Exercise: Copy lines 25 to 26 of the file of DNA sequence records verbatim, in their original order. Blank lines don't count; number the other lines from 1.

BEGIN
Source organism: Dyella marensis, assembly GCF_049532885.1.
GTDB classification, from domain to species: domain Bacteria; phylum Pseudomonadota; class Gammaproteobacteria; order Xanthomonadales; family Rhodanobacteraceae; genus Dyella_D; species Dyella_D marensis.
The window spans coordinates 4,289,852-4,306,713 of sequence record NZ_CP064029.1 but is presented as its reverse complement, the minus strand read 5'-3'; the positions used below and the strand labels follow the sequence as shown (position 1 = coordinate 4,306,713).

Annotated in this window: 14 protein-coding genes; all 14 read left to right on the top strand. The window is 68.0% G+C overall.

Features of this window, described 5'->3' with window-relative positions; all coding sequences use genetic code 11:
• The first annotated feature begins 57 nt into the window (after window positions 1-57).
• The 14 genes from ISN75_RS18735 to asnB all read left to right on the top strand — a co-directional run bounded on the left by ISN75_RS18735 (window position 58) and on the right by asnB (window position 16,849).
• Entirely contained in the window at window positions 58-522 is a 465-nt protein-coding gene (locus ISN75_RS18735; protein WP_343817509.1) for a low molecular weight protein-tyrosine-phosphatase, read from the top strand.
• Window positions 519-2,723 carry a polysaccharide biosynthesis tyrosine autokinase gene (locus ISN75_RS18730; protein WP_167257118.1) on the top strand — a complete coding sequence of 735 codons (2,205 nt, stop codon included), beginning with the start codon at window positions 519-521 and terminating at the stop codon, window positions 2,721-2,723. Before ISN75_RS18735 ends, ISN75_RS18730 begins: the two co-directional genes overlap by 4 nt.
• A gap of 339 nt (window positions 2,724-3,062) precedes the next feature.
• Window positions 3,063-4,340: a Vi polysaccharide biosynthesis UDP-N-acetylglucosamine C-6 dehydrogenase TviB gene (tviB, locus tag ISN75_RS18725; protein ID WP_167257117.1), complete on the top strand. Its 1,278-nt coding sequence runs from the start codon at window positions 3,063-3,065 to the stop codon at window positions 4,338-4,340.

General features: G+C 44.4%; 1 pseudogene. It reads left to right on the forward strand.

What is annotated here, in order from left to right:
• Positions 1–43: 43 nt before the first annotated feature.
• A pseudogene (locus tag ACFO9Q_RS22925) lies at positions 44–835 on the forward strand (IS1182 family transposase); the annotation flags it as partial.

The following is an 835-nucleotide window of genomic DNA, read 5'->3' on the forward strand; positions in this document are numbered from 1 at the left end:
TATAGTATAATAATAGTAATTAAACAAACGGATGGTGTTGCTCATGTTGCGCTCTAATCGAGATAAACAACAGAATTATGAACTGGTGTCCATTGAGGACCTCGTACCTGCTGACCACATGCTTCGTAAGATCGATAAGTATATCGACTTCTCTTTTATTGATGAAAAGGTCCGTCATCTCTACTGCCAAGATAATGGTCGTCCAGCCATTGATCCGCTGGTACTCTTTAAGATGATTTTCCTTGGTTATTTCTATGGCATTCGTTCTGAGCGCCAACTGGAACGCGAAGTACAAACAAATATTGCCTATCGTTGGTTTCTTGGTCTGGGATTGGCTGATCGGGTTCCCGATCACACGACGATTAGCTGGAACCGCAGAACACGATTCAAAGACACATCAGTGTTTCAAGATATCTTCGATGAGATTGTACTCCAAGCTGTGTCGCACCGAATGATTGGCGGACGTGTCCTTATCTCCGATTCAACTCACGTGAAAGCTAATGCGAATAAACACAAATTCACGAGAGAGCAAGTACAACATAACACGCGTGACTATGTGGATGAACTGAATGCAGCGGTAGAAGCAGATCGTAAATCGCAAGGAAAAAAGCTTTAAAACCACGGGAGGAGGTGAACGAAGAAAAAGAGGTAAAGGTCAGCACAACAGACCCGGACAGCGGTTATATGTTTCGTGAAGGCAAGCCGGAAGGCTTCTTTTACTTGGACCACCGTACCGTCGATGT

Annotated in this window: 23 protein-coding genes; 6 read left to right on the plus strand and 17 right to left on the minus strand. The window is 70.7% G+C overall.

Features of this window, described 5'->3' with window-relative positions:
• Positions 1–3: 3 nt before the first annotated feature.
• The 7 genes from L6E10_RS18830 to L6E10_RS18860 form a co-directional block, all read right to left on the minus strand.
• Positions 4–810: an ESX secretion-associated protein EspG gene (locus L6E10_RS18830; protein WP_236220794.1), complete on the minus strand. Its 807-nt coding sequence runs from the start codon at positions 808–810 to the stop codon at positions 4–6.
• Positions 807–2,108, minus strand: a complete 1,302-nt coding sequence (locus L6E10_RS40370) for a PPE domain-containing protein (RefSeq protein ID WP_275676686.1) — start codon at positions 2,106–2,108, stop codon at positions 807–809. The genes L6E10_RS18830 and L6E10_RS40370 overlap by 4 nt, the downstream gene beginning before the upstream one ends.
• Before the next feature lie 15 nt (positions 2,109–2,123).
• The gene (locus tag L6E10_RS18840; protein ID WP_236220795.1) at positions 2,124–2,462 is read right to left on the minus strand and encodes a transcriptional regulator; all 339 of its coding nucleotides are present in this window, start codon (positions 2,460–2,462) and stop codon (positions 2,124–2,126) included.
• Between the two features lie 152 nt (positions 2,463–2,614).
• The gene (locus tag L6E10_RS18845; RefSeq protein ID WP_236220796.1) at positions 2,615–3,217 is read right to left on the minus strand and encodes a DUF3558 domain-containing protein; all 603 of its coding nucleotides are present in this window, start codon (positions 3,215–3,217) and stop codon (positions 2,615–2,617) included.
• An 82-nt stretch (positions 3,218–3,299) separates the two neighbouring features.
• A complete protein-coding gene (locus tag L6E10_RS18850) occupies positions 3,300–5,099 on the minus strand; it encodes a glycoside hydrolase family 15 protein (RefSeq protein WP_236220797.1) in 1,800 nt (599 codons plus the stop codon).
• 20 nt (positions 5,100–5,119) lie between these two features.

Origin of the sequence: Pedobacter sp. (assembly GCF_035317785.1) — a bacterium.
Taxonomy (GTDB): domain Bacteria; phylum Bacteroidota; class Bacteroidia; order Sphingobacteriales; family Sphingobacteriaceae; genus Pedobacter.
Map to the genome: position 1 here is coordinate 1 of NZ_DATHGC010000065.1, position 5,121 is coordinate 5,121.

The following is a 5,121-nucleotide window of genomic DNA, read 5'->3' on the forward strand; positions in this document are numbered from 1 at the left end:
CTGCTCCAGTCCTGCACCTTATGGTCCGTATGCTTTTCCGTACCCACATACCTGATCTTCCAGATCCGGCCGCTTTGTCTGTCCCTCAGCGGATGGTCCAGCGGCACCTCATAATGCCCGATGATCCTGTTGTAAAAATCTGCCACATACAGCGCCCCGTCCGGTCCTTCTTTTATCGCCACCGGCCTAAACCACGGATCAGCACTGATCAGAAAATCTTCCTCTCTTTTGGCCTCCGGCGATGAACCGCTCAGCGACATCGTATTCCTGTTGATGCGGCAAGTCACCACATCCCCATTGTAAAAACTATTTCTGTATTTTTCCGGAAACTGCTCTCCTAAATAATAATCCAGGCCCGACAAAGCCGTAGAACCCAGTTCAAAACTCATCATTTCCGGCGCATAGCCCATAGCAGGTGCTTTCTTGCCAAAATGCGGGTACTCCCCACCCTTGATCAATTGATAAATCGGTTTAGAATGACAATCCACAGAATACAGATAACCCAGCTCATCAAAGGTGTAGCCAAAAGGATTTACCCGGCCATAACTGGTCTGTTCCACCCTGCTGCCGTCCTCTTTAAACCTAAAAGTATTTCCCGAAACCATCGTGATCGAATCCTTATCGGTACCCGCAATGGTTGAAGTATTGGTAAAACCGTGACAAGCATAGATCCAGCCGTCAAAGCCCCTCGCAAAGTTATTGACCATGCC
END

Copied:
• The gene (locus tag L6E10_RS18840; protein ID WP_236220795.1) at positions 2,124–2,462 is read right to left on the minus strand and encodes a transcriptional regulator; all 339 of its coding nucleotides are present in this window, start codon (positions 2,460–2,462) and stop codon (positions 2,124–2,126) included.
• Between the two features lie 152 nt (positions 2,463–2,614).